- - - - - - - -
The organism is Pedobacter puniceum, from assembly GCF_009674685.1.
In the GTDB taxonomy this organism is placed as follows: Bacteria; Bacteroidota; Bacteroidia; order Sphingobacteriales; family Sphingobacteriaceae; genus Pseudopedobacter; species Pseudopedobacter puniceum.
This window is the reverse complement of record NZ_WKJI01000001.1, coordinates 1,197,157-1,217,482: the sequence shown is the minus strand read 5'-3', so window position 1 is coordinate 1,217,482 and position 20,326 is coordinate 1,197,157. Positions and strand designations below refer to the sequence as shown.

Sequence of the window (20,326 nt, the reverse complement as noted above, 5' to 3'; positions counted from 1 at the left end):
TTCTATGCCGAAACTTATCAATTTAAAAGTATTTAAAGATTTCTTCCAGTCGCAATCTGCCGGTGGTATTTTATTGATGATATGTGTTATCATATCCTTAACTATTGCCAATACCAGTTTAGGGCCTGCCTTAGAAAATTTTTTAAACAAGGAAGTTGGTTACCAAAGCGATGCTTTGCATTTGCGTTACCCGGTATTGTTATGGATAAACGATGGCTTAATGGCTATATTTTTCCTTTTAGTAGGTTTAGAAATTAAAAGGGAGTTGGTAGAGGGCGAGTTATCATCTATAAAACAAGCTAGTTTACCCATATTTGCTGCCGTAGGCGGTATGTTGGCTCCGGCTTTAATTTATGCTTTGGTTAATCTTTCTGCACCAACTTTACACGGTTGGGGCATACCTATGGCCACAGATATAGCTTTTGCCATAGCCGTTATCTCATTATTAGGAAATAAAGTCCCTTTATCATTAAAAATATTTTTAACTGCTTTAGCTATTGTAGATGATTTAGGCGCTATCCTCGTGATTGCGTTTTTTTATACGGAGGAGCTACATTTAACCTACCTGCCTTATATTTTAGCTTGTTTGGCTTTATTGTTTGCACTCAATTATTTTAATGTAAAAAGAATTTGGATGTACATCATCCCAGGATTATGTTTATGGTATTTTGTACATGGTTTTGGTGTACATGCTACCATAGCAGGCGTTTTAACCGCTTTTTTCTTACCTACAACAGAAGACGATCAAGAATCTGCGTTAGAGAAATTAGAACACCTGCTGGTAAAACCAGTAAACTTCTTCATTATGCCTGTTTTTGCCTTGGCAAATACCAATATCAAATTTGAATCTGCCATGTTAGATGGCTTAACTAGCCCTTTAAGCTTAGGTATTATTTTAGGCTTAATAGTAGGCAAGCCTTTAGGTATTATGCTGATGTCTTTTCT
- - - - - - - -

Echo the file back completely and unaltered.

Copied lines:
The organism is Pedobacter puniceum, from assembly GCF_009674685.1.
In the GTDB taxonomy this organism is placed as follows: Bacteria; Bacteroidota; Bacteroidia; order Sphingobacteriales; family Sphingobacteriaceae; genus Pseudopedobacter; species Pseudopedobacter puniceum.
This window is the reverse complement of record NZ_WKJI01000001.1, coordinates 1,197,157-1,217,482: the sequence shown is the minus strand read 5'-3', so window position 1 is coordinate 1,217,482 and position 20,326 is coordinate 1,197,157. Positions and strand designations below refer to the sequence as shown.

Sequence of the window (20,326 nt, the reverse complement as noted above, 5' to 3'; positions counted from 1 at the left end):
TTCTATGCCGAAACTTATCAATTTAAAAGTATTTAAAGATTTCTTCCAGTCGCAATCTGCCGGTGGTATTTTATTGATGATATGTGTTATCATATCCTTAACTATTGCCAATACCAGTTTAGGGCCTGCCTTAGAAAATTTTTTAAACAAGGAAGTTGGTTACCAAAGCGATGCTTTGCATTTGCGTTACCCGGTATTGTTATGGATAAACGATGGCTTAATGGCTATATTTTTCCTTTTAGTAGGTTTAGAAATTAAAAGGGAGTTGGTAGAGGGCGAGTTATCATCTATAAAACAAGCTAGTTTACCCATATTTGCTGCCGTAGGCGGTATGTTGGCTCCGGCTTTAATTTATGCTTTGGTTAATCTTTCTGCACCAACTTTACACGGTTGGGGCATACCTATGGCCACAGATATAGCTTTTGCCATAGCCGTTATCTCATTATTAGGAAATAAAGTCCCTTTATCATTAAAAATATTTTTAACTGCTTTAGCTATTGTAGATGATTTAGGCGCTATCCTCGTGATTGCGTTTTTTTATACGGAGGAGCTACATTTAACCTACCTGCCTTATATTTTAGCTTGTTTGGCTTTATTGTTTGCACTCAATTATTTTAATGTAAAAAGAATTTGGATGTACATCATCCCAGGATTATGTTTATGGTATTTTGTACATGGTTTTGGTGTACATGCTACCATAGCAGGCGTTTTAACCGCTTTTTTCTTACCTACAACAGAAGACGATCAAGAATCTGCGTTAGAGAAATTAGAACACCTGCTGGTAAAACCAGTAAACTTCTTCATTATGCCTGTTTTTGCCTTGGCAAATACCAATATCAAATTTGAATCTGCCATGTTAGATGGCTTAACTAGCCCTTTAAGCTTAGGTATTATTTTAGGCTTAATAGTAGGCAAGCCTTTAGGTATTATGCTGATGTCTTTTCT